Stephen R. Covey, author of  ”7 habits of highly effective people” said: on their death bed no one has ever said ‘oh I wish I spend more time at the office’! It is so true in pursue to provide the loved ones with everything they need, in pursue of personal an professional success we forget what counts the most – the people we love who live with us, next to us and in our hearts and spending time with them everyday is what counts the most.

It’s time to clear my head hard drive and make some space! Cut down on the noise!  From today I am going to think of a plan … or not think at all, lol, I’ll let you know next time ;)

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Posted by on Apr 22, 2013 in Pilates, Repertoire | 0 comments

Pilates Matwork Repertoire – The Hundred

Pilates Matwork Repertoire – The Hundred

The Hundred exercise in Pilates got its name because you hold the exercise for 100 counts.  In classical Pilates matwork repertoire you start your session with The Hundred to warm up, get your breathing strong and your blood oxygenated.  It strengthens your abdominals, develops trunk stabilisation and stimulates coordination.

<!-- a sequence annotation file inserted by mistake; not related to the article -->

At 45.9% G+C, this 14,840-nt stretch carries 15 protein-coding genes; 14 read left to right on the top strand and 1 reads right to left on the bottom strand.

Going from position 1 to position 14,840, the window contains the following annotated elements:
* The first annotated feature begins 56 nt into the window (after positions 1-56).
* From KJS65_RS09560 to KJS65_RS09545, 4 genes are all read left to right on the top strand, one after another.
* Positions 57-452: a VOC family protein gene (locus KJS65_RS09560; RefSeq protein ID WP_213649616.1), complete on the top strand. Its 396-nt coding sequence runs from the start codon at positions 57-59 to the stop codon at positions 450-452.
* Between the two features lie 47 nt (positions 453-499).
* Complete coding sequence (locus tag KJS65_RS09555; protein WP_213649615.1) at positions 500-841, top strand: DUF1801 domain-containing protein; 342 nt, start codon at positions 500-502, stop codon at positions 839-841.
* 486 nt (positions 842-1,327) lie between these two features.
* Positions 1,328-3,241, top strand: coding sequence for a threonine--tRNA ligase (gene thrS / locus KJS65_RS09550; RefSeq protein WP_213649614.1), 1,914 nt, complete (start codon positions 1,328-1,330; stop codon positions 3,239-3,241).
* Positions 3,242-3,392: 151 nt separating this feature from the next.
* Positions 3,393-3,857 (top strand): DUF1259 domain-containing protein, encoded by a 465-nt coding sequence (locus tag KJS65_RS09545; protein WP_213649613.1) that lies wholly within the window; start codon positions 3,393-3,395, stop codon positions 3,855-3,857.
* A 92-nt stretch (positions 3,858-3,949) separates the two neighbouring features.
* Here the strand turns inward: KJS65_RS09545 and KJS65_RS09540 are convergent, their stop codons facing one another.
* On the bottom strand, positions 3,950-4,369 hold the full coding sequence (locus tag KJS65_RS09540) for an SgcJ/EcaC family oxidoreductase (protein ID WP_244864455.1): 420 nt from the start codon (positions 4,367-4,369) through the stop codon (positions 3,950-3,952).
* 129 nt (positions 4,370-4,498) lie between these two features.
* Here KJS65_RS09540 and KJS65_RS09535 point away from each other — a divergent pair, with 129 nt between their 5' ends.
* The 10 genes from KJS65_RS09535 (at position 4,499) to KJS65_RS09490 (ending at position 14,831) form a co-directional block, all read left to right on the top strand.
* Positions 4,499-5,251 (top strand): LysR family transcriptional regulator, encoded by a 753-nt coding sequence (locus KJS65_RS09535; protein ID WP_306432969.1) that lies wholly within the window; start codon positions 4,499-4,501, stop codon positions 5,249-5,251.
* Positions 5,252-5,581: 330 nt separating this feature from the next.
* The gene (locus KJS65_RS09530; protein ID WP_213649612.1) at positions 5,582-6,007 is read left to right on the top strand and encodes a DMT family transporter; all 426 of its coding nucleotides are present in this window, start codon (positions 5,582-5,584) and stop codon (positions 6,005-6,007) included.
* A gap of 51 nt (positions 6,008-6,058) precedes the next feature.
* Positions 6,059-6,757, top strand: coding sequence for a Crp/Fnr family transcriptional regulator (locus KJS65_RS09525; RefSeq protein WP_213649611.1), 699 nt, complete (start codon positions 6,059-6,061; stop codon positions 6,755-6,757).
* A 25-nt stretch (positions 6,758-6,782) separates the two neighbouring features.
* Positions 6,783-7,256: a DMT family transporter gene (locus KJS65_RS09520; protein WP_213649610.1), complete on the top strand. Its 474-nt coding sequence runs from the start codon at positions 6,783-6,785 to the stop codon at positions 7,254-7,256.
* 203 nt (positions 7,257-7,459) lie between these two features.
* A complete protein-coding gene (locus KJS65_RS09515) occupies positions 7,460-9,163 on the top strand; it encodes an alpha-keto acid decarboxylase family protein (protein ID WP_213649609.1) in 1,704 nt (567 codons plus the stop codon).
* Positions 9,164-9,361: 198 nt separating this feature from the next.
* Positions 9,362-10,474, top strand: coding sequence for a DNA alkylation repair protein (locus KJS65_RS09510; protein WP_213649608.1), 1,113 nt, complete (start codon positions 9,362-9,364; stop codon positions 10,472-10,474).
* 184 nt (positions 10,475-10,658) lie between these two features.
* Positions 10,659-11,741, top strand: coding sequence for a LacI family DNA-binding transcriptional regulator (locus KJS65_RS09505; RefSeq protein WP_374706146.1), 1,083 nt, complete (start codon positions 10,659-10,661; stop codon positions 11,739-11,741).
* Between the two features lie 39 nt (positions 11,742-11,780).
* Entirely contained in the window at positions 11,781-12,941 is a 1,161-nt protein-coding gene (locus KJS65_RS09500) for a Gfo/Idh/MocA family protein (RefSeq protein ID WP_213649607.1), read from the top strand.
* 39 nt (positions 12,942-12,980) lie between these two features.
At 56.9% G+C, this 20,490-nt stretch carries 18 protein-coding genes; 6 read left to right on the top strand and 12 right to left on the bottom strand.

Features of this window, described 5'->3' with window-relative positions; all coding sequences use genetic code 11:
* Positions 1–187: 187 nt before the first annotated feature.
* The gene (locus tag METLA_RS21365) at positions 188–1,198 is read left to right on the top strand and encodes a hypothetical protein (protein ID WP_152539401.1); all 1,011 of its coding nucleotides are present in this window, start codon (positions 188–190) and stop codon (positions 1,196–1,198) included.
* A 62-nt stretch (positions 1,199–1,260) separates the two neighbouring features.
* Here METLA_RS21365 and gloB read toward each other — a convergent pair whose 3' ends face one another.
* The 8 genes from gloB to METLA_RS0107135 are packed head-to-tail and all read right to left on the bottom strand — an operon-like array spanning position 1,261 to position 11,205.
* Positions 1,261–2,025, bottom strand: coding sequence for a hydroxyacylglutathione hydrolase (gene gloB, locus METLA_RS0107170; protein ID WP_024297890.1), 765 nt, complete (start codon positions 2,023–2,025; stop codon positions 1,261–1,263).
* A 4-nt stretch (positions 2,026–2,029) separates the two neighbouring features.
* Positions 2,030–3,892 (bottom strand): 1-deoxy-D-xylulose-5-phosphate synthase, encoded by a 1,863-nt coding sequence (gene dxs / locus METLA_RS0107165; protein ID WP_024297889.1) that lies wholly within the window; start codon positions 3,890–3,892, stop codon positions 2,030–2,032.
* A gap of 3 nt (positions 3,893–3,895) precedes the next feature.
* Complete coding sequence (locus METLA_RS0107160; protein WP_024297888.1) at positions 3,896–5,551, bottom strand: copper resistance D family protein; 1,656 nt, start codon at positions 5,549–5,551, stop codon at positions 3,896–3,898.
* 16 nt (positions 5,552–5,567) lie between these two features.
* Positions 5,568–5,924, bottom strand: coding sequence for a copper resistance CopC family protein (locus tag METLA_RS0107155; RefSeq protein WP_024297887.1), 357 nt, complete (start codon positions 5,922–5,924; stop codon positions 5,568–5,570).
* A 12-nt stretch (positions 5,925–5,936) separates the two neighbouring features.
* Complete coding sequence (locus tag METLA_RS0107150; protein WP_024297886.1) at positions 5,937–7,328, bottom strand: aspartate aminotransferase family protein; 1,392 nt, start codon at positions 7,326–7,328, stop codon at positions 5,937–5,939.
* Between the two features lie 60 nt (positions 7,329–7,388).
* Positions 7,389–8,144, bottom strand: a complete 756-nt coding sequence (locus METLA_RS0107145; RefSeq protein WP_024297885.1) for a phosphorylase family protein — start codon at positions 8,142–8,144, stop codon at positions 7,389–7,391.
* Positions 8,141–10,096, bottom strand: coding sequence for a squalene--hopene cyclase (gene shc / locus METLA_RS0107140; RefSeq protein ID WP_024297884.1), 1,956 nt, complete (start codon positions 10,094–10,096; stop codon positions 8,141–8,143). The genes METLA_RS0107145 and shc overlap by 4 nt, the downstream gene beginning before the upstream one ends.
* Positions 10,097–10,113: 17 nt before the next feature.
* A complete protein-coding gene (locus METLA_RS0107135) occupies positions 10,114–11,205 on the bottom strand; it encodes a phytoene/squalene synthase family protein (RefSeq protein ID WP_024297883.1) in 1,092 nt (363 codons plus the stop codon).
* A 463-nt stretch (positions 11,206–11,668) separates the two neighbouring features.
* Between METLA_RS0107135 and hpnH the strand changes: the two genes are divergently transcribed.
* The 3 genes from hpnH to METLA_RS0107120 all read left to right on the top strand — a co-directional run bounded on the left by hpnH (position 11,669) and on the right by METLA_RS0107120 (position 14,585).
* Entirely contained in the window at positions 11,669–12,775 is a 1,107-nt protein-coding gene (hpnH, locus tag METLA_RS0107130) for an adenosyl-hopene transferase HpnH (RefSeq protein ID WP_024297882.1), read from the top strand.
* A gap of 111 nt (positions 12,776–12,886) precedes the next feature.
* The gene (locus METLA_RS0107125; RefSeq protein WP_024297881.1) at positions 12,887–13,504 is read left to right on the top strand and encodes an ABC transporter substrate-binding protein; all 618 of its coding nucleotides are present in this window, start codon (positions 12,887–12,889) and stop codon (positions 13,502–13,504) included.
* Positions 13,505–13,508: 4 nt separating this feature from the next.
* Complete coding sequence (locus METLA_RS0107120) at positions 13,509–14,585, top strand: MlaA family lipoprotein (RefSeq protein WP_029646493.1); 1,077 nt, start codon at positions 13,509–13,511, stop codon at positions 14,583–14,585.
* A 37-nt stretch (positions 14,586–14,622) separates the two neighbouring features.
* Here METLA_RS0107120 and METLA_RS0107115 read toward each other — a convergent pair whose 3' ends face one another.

Point of caution: Work at your own pace and if your neck feels strained do not continue.

Start Position: Supine with your knees bent, imprinted spine, inner thights connected.  Place your arms by the side of your body maintaining sense of space underneath the armpits, palms down.

Movement: Inhale to prepare – Exhale, lengthen through the back of the neck, contract abdominals and flex the thoracic spine as you reach and hover your arms over the floor; simultaneously extend your legs and pump your arms energetically up and down in small movement; Inhale for five pumps and Exhale for five pumps.

Checkpoints: Maintain stability throughout to avoid upper back tension, avoid overly tucking the pelvis, initiate movement of the arms at the shoulder joint, not elbows, emphasise downward motion of the arms, draw your abdominal in on contraction as opposed to appearance of ‘popping belly’.

CONTRAINDICATIONS: whiplash, cervical, shoulder and lumbar issues (i.e. disc herniation, bulging disc, prolapsed disc), groin strain, osteoporosis.

Initially, the Hundred started from supine position and legs extended and the movement would be to lift the legs from the centre, maintaining pelvic and shoulder stability.  As that proved to be too difficult the adaptations followed.

Adaptations:

1) Head and feet on the mat, focus on breath and shoulder stability

2) Feet on the mat with upper body flexed, focus on breath, shoulder stability and abdominal engagement with imprinted spine

3) Adaptation 2) but with legs in tabletop position

To finish hug your knees to your chest, release the head down to rest or progress to the next exercise.

VIDEOThe Hundred

Special thank you to Anoushka Boone of Pilates in Motion Studio for providing supporting materials and feedback.